Updated tile editor screens

This is a discussion on Updated tile editor screens within the Game Programming forums, part of the General Programming Boards category; This is basically a re-designed interface for my tile editor. It still has some painting issues that are easily solved ...

  1. #1
    Super Moderator VirtualAce's Avatar
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    Updated tile editor screens

    This is basically a re-designed interface for my tile editor. It still has some painting issues that are easily solved but overall I like it.

    The far right docked window is a CDockedDialog derived from CDialog. It's my own custom class that allows you to use dialogs as non-popup modeless windows that can be docked to the frame. I can also use tabbed dialogs inside of dockable windows unlike the default CPropertySheet behavior.

    The tile palette window is composed of a custom CPropertySheet-derived class with custom CPropertyPage classes which use CTilePalette windows (derived from CWnd) to draw the tiles.

    The actual view is drawn by a separate CTileRdr class. Initially I had the same class drawing both views, but it was too cumbersome so I created two specific classes for this.

    So far I think it is coming along quite well.

    Ok so maybe this is a Windows post, but hey it's for a game editor so that counts. Doesn't it?
    Last edited by VirtualAce; 03-12-2011 at 11:42 AM.

  2. #2
    vae victus! skorman00's Avatar
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    Tools are part of games programming too! I don't think I've ever seen a dialog box alpha'ed out like that. That would be killer for single screen setups.

    Question for you: Did you have to explicitly call ShowWindow() at the end of any of your overridden OnPaint methods? I have had to do that once or twice, but never figured out why.

  3. #3
    Super Moderator VirtualAce's Avatar
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    Calling ShowWindow() from inside of OnPaint() sort of defeats the purpose because that will in turn call OnPaint() again. If it didn't work right the first time, it probably would not the second time.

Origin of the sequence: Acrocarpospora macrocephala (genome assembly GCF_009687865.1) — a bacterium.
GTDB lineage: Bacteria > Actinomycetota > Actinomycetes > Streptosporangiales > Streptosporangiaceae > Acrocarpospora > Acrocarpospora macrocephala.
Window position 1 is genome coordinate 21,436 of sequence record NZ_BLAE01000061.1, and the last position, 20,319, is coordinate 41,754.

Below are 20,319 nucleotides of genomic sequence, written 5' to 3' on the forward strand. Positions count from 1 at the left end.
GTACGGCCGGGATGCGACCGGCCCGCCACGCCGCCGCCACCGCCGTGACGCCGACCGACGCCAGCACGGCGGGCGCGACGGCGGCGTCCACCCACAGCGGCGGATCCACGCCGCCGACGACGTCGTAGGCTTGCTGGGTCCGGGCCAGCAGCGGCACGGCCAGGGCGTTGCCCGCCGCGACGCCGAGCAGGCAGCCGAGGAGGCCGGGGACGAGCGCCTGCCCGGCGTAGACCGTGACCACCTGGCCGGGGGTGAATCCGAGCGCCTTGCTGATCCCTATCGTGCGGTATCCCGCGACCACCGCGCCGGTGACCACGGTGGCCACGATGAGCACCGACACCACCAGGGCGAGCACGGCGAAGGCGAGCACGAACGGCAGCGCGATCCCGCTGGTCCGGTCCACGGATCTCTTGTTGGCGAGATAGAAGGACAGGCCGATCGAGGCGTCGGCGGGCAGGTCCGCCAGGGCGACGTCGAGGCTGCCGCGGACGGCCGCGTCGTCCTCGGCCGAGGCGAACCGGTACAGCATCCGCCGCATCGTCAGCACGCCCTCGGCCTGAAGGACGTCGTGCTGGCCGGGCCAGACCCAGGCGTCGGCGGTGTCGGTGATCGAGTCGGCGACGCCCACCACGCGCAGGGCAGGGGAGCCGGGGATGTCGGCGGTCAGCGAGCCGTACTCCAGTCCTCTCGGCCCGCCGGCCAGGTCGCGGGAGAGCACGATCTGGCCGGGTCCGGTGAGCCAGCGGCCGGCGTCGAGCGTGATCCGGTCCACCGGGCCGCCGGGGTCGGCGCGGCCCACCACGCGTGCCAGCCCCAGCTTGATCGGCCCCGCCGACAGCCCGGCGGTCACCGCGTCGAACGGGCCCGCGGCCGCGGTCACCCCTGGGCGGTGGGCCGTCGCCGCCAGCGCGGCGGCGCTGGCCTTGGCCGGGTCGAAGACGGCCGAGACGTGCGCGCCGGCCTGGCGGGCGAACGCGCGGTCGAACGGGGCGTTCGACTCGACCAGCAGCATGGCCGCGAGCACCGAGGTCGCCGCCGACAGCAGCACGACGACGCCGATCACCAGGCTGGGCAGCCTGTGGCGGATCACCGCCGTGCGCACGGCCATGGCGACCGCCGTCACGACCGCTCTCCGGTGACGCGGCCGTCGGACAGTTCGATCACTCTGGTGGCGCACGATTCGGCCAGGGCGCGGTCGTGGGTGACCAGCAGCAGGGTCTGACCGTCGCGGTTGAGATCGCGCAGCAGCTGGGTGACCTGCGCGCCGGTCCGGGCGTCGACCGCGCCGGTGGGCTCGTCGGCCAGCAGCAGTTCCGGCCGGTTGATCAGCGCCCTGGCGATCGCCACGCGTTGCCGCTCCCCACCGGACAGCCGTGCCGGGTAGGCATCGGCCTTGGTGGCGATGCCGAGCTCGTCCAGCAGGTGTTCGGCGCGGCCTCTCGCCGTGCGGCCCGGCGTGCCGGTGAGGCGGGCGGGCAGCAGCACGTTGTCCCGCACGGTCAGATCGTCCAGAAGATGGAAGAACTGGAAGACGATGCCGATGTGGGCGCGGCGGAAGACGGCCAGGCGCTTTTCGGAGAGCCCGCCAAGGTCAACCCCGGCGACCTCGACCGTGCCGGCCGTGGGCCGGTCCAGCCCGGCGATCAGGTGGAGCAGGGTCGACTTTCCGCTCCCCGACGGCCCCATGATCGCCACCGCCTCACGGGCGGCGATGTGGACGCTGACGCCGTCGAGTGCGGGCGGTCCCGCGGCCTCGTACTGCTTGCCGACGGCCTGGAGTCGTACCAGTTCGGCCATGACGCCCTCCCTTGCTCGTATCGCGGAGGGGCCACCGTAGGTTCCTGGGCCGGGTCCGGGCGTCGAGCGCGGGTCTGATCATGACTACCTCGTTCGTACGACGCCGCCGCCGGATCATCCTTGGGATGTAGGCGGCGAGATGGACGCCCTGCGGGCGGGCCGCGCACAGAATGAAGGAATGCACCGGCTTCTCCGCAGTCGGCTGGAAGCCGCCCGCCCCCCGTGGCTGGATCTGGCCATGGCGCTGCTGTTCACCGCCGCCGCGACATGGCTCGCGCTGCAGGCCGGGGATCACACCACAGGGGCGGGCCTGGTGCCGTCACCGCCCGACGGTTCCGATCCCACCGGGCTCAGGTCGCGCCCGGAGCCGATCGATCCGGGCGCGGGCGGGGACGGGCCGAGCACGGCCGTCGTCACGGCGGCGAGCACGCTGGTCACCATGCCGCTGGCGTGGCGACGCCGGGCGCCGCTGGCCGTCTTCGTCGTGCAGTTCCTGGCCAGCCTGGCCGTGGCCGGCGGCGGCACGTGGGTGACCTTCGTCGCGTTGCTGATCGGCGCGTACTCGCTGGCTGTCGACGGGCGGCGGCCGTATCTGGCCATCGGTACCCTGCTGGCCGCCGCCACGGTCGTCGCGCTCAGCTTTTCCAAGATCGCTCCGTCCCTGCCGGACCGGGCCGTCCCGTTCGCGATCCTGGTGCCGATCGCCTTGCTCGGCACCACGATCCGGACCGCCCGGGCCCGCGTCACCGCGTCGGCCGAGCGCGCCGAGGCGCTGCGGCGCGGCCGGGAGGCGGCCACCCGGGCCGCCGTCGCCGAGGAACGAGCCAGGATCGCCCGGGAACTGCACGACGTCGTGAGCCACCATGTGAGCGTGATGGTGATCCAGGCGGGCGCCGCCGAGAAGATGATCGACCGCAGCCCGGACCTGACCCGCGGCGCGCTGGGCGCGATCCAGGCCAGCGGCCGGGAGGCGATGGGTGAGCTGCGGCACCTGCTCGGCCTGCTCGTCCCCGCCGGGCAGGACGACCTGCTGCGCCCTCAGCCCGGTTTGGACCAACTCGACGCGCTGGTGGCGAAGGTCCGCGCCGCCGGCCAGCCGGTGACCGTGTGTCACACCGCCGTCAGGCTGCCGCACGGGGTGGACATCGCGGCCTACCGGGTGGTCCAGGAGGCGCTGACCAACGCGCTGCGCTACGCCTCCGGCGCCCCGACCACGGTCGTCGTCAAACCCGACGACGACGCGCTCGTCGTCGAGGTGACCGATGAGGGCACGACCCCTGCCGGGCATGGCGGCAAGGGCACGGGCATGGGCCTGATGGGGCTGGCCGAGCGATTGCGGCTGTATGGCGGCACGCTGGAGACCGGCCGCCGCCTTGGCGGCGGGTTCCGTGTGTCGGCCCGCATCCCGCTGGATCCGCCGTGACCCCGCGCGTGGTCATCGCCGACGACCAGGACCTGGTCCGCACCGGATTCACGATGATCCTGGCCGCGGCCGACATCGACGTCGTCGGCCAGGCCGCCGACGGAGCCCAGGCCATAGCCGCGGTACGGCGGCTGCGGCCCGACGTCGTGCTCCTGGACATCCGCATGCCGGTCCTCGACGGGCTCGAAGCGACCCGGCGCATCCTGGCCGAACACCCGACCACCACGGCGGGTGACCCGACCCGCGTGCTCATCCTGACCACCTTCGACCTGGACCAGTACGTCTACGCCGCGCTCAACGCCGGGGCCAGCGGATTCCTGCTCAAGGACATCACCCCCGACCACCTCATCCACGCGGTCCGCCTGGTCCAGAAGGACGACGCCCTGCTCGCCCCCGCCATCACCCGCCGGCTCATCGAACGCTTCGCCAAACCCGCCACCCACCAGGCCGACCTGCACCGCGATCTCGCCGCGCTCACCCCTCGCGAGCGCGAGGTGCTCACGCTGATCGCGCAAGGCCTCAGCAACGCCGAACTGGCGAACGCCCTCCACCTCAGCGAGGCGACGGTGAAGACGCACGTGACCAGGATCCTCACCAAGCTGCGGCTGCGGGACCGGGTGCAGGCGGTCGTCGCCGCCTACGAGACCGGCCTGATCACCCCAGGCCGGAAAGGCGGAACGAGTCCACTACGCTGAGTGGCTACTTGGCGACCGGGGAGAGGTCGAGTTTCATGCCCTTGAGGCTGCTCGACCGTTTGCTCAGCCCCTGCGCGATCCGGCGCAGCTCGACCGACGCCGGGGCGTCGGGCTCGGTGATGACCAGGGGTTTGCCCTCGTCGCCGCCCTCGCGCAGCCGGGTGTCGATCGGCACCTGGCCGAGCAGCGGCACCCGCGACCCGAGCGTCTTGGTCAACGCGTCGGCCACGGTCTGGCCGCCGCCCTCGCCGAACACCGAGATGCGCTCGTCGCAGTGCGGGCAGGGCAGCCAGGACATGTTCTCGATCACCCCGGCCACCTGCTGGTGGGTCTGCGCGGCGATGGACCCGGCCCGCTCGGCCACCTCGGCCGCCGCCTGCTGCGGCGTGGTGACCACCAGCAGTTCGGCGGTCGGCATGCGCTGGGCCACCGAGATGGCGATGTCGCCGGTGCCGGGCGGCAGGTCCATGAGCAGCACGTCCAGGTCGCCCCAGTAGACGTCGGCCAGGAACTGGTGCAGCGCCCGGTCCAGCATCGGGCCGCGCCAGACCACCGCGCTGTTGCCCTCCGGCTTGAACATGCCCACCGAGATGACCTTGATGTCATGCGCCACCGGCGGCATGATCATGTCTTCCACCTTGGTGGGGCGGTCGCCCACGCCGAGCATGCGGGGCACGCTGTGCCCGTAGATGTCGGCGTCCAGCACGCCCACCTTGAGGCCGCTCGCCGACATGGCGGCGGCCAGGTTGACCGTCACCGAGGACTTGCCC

Without looking at your code I have no idea why that would be happening other than your window style might not have WS_VISIBLE in it.

    The transparent windows are actually something that is readily supported by Windows XP and is quite simple to achieve. The results, as you see, are very impressive and make your application stand out among many.

    Code:
    PWnd->ModifyStyleEx(0,WS_EX_LAYERED);
    pWnd->SetLayeredWindowAttributes(0,alpha_value,LWA_ALPHA);
    That's it.

    For drawing inside of a CDialog, it's quite simple. The dialog is pre-drawn for you with the existing controls and then your OnPaint() is called. You just use the dc and it's associated drawing functions to do some custom drawing.

    All of this has come out of research as to why CRebar, CDockBar and CControlBar work the way they do. There really is no big secret and most of the work is done by Windows.
    In order to do custom docking you must figure out how to resize the client area of a window. MFC provides no mechanism for doing so which would be easy to implement. The simple way is to do this:

    pWnd->SetWindowPos(NULL,x,y,width,height,SWP_NOZORDER | SWP_FRAMECHANGED);

    SWP_FRAMECHANGED will cause a WM_WINDOWPOSCHANGED message to be sent to the window. It also tells Windows to resize the client area to fit the new dimensions. So if you trap for this message in OnWindowPosChanged() you can readily perform much needed actions such as resizing memory DC's, bitmaps, etc. You can re-compute your scroll values and update other information vital to the resize.

    After this is done, the client window will now reflect the changes. The problem is that the area that 'opened' as a result of SetWindowPos has nothing on it and therefore is not updated. The solution to docking windows is to create a dummy dock window that just draws it's children in OnPaint() so the background area is now covered and it looks like a docked window.

    So a docked window has two parts to be done correctly. The actual window to be docked, and a dummy window that acts as the client window for the docked window. If you notice in the default behavior of docking windows in MFC, if you specify WS_CAPTION and attempt to move the window, it is clipped by the docked area indicating it is a child of that window.

    Using this information I believe I can achieve any type of custom docking I want to with little effort to include using property sheets and pages as dockable windows.

    To float the window you just trap for the user clicking on the gripper area which you then resize the client window, hide the dummy window, and set the dialog style now to (WS_POPUP | WS_CAPTION) and remove the WS_CHILD attribute. Now the dialog is floating like normal dialogs.